Python Overtakes Java In TIOBE Index
Written by Janet Swift   
Friday, 06 November 2020

This month's TIOBE brings dramatic news. Python has replaced Java as the second most popular language. Although this was bound to happen sometime, we had not imagined it would be this soon.

Before going any further let's repeat our usual caveat, don't take it too seriously, it has many flaws which we choose to ignore. However, not only is fun to monitor, it correlates reasonably well with other indicators of language popularity and therefore has reasonable face validity. 

This month's post by TIOBE Software CEO, Paul Jansen has the headline: Python is unstoppable and surpasses Java, so let's take a closer look: 


From this chart it is obvious that this landmark has been caused by a downturn in interest in Java (the green line) even more than the upturn for Python (in black). 

With the TIOBE Index, what goes down one month often bounces back the next - just look at how low C (in blue) had fallen in 2017 and yet it is now at number one for the seventh month is a row. In fact, March 2020, two months before C regained the top spot, marked the beginning of an unrelenting decline for Java. Its rating percentage at the start of this slide was 17.78% and now it has fallen to 11.68% - that's a decline of 6.10% in 8 months. Meanwhile in Match, Python's ratings were on 10.11%, it then fell to 8.36% in June and then started a on a steep increase taking it to 12.12%. C is still over four percentage points in the lead, on 16.21%.

It was in June 2019, the month in which Python convincingly relegated C++ into 4th position, that Paul Jansen predicted Python was set to become the top language. At that time Mike James reported:

The TIOBE index gives Python only 3 or 4 years to leave C and Java in the dust and claim the top spot. Given the amount of legacy code in Java and the specialist nature of C programming, I'm not sure it is going to be quite so easy, but Python certainly is a phenomenon.

Commenting on Python's achievment Jansen this month says:

Some say that Python's recent surge in popularity is due to booming fields such as data mining, AI and numerical computing. But I have my own take on this. I believe that Python's popularity has to do with general demand. ... Some time ago I had a flat tyre and called the road patrol to help me out. The mechanic asked about my living and when I used the word "software" in my answer, he smiled and started talking very enthousiastically about his own passion: programming in Python. From that moment on, I knew Python would become ubiquitous.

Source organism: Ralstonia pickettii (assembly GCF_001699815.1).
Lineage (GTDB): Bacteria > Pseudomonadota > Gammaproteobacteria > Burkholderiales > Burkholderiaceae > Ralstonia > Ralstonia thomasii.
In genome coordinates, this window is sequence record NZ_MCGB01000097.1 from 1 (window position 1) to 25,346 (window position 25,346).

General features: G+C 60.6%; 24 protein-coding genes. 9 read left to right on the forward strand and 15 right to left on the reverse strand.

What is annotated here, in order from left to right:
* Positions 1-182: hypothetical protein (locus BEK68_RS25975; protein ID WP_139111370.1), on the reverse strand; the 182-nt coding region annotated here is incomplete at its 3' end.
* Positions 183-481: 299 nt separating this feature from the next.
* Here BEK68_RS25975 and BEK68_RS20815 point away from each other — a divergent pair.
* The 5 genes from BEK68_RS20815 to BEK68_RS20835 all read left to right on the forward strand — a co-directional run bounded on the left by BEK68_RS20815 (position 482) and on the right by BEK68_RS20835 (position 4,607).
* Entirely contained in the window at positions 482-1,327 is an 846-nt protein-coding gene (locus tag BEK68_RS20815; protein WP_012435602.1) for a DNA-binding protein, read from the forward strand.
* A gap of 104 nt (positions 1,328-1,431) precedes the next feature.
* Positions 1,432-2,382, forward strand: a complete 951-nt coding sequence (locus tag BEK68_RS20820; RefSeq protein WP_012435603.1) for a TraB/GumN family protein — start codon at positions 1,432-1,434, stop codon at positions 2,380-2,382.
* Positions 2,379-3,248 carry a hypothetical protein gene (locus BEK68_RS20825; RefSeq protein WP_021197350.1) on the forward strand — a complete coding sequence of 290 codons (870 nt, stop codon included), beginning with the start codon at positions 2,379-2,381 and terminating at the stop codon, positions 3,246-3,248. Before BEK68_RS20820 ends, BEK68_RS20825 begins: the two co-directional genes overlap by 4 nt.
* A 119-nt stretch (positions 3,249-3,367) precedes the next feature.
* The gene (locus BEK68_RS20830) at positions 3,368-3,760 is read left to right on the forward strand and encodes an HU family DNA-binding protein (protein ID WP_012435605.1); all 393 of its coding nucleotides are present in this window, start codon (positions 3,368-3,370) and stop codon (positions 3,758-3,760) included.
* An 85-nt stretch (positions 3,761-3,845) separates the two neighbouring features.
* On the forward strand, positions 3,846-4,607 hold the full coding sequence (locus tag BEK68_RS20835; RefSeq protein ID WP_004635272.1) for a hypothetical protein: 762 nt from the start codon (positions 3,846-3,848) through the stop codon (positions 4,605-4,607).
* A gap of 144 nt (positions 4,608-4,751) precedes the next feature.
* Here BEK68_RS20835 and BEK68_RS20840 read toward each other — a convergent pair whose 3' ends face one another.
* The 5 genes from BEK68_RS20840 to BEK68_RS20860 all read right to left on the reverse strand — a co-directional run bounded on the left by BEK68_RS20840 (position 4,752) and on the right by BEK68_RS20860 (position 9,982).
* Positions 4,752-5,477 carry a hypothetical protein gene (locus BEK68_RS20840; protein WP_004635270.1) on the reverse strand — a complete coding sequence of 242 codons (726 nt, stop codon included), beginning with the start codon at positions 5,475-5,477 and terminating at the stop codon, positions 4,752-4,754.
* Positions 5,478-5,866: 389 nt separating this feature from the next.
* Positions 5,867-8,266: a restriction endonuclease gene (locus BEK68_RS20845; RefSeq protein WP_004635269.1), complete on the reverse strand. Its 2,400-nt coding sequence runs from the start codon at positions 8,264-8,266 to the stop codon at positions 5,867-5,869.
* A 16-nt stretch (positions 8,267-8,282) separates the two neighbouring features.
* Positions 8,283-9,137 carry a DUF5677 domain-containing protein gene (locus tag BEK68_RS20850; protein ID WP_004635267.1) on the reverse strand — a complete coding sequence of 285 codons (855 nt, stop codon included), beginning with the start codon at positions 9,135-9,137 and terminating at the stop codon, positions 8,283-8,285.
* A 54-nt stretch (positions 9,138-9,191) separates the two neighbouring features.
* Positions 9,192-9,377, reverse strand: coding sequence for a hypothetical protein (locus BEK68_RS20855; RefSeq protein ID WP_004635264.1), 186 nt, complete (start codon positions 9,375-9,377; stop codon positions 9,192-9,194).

Yes, Python's success probably is due to the fact that it can, and does, crop up in multiple programming domains. However it isn't the most widely used language. That accolade goes to Javascript, which in the TIOBE index has never risen above 6th position and is currently 7th with a percentage of just 2.03% and from the chart above chugs along with many fewer ups and downs that other major languages. 

Further down the index one language that is experiencing continuing success is R, which is now in 9th place having experienced an all-time high at 8th in August, and this is probably due to its importance in data science/data mining.   

Doing even better in terms of year-on- year change, Perl is experiencing a resurgence. Having been at its lowest ever position #21 in November 2019 it is now back up to #12th. Previously we've commented that this seems to be linked to DevOps. Now, however, its continued improvement can perhaps be attributed to having been able to split away from Raku, formally Perl 6, reducing the uncertainty surrounding its future.



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